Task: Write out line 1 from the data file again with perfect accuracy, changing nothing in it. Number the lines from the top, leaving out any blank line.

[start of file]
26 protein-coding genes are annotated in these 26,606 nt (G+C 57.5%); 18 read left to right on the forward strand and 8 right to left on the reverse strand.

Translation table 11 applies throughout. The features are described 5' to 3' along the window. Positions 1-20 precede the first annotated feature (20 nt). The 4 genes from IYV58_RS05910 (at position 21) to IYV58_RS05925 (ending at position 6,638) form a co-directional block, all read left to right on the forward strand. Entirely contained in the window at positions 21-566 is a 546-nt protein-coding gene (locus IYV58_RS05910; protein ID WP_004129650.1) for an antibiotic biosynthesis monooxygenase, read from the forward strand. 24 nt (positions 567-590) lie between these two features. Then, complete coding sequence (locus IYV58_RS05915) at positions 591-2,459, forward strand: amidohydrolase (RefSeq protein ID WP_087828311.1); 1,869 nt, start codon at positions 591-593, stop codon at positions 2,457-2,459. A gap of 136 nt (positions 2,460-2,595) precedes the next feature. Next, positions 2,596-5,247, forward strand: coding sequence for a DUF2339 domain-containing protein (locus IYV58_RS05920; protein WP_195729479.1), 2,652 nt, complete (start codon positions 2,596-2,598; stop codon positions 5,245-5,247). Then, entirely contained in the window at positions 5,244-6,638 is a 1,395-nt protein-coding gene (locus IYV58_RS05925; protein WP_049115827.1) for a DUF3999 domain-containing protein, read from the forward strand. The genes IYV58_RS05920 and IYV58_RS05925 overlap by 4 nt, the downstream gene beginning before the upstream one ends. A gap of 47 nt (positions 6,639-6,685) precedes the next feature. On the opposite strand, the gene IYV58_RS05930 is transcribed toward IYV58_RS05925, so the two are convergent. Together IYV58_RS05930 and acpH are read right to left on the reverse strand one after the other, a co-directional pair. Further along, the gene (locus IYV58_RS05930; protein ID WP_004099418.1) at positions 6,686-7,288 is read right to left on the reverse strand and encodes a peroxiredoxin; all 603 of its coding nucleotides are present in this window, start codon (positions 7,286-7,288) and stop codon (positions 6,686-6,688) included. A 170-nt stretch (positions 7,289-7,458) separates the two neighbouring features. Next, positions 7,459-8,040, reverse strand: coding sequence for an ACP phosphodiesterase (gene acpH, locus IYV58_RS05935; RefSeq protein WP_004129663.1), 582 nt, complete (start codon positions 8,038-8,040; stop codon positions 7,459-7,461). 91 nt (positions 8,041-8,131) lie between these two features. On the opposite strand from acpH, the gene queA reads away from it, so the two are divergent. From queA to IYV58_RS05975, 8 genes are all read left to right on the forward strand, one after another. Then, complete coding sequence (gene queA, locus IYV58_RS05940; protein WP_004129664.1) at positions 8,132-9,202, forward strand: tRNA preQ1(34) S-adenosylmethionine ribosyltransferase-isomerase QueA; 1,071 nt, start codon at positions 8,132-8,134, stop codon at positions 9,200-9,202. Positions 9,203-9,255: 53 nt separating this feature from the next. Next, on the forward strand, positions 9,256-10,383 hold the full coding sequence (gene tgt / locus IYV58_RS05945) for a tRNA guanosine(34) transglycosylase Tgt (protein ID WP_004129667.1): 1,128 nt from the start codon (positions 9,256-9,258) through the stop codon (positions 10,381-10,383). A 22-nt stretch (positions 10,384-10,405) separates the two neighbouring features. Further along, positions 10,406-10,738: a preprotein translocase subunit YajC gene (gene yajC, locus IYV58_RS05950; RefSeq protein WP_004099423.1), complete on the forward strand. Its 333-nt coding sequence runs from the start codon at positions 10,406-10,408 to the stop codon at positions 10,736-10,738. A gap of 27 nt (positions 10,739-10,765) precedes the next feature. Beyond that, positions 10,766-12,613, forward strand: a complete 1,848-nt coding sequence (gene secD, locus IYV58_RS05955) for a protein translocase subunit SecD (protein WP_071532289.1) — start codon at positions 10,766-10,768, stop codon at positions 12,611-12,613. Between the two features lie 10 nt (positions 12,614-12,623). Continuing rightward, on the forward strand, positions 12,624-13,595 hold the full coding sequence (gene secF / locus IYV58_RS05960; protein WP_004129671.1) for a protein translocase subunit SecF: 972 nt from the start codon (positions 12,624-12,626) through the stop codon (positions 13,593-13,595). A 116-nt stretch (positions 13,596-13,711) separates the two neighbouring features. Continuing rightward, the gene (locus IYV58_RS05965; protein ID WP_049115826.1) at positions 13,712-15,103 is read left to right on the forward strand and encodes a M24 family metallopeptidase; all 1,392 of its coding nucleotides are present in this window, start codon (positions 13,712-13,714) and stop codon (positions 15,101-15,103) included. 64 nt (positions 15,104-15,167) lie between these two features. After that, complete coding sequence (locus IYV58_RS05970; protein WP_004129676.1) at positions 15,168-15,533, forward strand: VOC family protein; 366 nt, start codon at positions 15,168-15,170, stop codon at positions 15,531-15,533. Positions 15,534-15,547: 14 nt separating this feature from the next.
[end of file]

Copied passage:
26 protein-coding genes are annotated in these 26,606 nt (G+C 57.5%); 18 read left to right on the forward strand and 8 right to left on the reverse strand.